Today, appearing on NBC’s “Meet the Press,” Senator Barack Obama openly acknowledged for the first time that he was considering a run for president in 2008, backing off from his previous statements that he would not do so. The Illinois Democratic senator said that he could no longer stand by the statements he made after his 2004 election and earlier this year that he would serve a full six-year term in Congress. However, he stated that he would not announce a firm decision until after the November 7th elections.
Obama was largely unknown outside of Illinois, until he burst onto the national scene with his widely acclaimed Keynote Address at the 2004 Democratic National Convention. In recent weeks, his political stock has been rising as a potentially viable centrist candidate for president in 2008, especially after former Virginia Gov. Mark Warner announced earlier this month that he was bowing out of the race.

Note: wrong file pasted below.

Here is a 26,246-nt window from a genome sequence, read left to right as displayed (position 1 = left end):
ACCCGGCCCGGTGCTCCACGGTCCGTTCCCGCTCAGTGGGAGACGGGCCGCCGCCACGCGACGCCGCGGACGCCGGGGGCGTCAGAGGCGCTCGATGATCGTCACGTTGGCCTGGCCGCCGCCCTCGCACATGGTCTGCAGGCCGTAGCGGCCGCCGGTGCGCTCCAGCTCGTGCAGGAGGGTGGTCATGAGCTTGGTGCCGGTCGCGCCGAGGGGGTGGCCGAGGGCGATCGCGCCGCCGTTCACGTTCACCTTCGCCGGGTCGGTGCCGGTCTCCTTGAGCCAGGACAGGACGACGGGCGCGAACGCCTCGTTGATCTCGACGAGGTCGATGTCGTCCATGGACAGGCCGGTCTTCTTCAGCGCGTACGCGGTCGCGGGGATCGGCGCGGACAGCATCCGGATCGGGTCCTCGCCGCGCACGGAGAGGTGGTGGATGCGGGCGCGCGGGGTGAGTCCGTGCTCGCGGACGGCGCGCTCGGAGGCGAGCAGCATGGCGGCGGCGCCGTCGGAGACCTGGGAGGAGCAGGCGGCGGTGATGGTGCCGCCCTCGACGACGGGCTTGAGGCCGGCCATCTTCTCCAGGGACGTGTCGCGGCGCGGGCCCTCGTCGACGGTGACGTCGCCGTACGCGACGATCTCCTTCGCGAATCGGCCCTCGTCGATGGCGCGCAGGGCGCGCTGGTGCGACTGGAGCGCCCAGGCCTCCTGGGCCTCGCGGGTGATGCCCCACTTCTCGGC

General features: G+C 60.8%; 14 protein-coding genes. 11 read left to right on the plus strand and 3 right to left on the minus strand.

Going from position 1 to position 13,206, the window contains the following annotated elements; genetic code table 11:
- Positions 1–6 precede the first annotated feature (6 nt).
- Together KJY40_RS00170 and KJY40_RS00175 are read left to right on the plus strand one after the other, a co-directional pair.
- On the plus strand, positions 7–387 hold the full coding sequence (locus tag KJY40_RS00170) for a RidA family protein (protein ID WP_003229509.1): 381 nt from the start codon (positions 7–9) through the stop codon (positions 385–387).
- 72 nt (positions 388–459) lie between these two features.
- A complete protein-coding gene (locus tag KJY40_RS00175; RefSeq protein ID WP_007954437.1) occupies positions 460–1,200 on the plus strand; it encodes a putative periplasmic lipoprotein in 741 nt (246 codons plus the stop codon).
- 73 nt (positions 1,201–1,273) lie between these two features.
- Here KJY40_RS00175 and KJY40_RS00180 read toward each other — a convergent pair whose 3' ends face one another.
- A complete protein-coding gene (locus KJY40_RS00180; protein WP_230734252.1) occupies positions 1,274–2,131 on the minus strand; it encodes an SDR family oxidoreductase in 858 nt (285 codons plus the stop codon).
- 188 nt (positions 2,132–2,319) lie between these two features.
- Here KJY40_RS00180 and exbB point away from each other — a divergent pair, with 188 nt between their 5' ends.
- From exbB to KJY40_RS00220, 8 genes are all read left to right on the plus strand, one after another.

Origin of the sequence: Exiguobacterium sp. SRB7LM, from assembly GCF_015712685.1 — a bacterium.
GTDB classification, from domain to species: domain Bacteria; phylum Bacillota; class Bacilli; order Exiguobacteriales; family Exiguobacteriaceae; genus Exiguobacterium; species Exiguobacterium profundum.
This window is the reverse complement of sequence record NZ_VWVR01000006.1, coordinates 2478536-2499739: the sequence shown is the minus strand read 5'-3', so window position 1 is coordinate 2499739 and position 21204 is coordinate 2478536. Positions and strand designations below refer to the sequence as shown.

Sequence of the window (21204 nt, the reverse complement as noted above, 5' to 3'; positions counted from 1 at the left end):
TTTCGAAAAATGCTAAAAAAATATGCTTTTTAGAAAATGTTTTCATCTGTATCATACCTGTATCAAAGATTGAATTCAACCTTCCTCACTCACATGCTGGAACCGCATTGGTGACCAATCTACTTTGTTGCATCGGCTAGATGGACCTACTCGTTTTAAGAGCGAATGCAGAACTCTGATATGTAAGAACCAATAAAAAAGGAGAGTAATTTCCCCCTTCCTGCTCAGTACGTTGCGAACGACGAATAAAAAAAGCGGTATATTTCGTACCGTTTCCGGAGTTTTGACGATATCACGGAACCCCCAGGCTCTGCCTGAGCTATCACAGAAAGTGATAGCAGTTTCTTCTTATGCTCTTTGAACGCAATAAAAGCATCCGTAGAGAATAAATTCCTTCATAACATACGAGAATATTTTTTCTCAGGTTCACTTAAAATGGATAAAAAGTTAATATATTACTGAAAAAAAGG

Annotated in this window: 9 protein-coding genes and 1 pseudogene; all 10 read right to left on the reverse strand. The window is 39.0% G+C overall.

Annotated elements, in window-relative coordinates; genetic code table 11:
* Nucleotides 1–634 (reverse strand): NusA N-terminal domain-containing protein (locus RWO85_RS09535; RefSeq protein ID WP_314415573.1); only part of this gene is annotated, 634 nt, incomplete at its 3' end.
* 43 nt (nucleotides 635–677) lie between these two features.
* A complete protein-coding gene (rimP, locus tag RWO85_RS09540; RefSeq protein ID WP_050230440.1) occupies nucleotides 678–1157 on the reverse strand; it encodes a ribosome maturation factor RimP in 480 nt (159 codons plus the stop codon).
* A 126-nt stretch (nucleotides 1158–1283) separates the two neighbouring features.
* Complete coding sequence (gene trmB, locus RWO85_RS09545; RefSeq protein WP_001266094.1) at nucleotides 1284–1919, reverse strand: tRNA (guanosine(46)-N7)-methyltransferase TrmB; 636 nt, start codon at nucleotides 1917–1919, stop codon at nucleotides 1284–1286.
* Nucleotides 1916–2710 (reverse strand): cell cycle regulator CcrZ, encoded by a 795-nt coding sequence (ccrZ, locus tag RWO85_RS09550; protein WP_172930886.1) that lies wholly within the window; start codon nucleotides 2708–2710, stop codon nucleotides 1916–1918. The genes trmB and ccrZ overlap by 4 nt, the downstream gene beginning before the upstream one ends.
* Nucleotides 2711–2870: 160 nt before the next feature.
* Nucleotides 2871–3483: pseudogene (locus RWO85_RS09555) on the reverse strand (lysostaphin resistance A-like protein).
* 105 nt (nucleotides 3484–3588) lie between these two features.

In a recent issue of Time Magazine, Obama’s face fills the cover next to the headline, “Why Barack Obama Could Be The Next President.” He is currently on wildly successful national tour promoting his latest book, “The Audacity of Hope: Thoughts on Reclaiming the American Dream.”
On Sunday, Obama dismissed notions that he might not be ready to run for president because of his limited experience in national politics. However, he agreed the job requires a “certain soberness and seriousness” and “can’t be something you pursue on the basis of vanity and ambition.” “I’m not sure anyone is ready to be president before they’re president,” Obama said. “I trust the judgment of the American people.”